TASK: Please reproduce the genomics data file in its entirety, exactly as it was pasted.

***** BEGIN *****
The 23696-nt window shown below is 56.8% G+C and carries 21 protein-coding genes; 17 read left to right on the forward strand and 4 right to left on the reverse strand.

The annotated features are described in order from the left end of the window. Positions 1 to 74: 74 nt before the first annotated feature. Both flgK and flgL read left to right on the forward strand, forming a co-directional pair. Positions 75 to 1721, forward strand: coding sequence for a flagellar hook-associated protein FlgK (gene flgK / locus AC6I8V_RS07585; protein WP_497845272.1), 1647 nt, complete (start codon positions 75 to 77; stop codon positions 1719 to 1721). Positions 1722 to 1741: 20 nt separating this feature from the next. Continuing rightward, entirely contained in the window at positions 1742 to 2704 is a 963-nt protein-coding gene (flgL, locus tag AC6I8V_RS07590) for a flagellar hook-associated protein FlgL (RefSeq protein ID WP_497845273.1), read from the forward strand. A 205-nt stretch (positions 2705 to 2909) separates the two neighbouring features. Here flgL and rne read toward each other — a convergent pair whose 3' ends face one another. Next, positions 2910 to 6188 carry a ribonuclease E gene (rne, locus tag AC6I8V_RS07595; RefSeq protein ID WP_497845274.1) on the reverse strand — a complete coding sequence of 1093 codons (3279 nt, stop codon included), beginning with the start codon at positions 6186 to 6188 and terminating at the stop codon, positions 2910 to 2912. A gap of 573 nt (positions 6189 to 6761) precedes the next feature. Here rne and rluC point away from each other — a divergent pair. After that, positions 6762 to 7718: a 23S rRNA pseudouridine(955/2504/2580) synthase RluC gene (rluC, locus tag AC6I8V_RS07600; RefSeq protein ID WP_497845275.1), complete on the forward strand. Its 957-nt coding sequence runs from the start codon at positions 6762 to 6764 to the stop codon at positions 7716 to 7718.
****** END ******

The 23696-nt window shown below is 56.8% G+C and carries 21 protein-coding genes; 17 read left to right on the forward strand and 4 right to left on the reverse strand.

The annotated features are described in order from the left end of the window. Positions 1 to 74: 74 nt before the first annotated feature. Both flgK and flgL read left to right on the forward strand, forming a co-directional pair. Positions 75 to 1721, forward strand: coding sequence for a flagellar hook-associated protein FlgK (gene flgK / locus AC6I8V_RS07585; protein WP_497845272.1), 1647 nt, complete (start codon positions 75 to 77; stop codon positions 1719 to 1721). Positions 1722 to 1741: 20 nt separating this feature from the next. Continuing rightward, entirely contained in the window at positions 1742 to 2704 is a 963-nt protein-coding gene (flgL, locus tag AC6I8V_RS07590) for a flagellar hook-associated protein FlgL (RefSeq protein ID WP_497845273.1), read from the forward strand. A 205-nt stretch (positions 2705 to 2909) separates the two neighbouring features. Here flgL and rne read toward each other — a convergent pair whose 3' ends face one another. Next, positions 2910 to 6188 carry a ribonuclease E gene (rne, locus tag AC6I8V_RS07595; RefSeq protein ID WP_497845274.1) on the reverse strand — a complete coding sequence of 1093 codons (3279 nt, stop codon included), beginning with the start codon at positions 6186 to 6188 and terminating at the stop codon, positions 2910 to 2912. A gap of 573 nt (positions 6189 to 6761) precedes the next feature. Here rne and rluC point away from each other — a divergent pair. After that, positions 6762 to 7718: a 23S rRNA pseudouridine(955/2504/2580) synthase RluC gene (rluC, locus tag AC6I8V_RS07600; RefSeq protein ID WP_497845275.1), complete on the forward strand. Its 957-nt coding sequence runs from the start codon at positions 6762 to 6764 to the stop codon at positions 7716 to 7718.